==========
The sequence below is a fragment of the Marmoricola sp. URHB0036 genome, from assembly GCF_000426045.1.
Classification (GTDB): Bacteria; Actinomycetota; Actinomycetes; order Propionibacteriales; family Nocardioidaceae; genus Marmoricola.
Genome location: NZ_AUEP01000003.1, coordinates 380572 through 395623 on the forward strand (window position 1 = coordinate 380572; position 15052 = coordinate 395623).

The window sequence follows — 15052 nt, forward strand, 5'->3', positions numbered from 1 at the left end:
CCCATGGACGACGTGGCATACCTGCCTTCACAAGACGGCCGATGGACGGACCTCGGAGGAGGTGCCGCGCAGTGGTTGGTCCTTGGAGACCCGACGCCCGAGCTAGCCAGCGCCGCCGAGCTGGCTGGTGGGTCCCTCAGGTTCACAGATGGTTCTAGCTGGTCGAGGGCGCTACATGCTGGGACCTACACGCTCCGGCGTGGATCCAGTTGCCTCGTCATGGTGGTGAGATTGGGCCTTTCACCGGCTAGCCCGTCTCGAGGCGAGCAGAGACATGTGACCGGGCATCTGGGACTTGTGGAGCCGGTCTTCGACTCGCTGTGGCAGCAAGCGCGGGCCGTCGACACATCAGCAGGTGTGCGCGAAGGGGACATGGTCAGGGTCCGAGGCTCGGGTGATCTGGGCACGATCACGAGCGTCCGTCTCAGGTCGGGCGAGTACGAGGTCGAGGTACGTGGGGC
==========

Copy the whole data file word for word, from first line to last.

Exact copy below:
The sequence below is a fragment of the Marmoricola sp. URHB0036 genome, from assembly GCF_000426045.1.
Classification (GTDB): Bacteria; Actinomycetota; Actinomycetes; order Propionibacteriales; family Nocardioidaceae; genus Marmoricola.
Genome location: NZ_AUEP01000003.1, coordinates 380572 through 395623 on the forward strand (window position 1 = coordinate 380572; position 15052 = coordinate 395623).

The window sequence follows — 15052 nt, forward strand, 5'->3', positions numbered from 1 at the left end:
CCCATGGACGACGTGGCATACCTGCCTTCACAAGACGGCCGATGGACGGACCTCGGAGGAGGTGCCGCGCAGTGGTTGGTCCTTGGAGACCCGACGCCCGAGCTAGCCAGCGCCGCCGAGCTGGCTGGTGGGTCCCTCAGGTTCACAGATGGTTCTAGCTGGTCGAGGGCGCTACATGCTGGGACCTACACGCTCCGGCGTGGATCCAGTTGCCTCGTCATGGTGGTGAGATTGGGCCTTTCACCGGCTAGCCCGTCTCGAGGCGAGCAGAGACATGTGACCGGGCATCTGGGACTTGTGGAGCCGGTCTTCGACTCGCTGTGGCAGCAAGCGCGGGCCGTCGACACATCAGCAGGTGTGCGCGAAGGGGACATGGTCAGGGTCCGAGGCTCGGGTGATCTGGGCACGATCACGAGCGTCCGTCTCAGGTCGGGCGAGTACGAGGTCGAGGTACGTGGGGC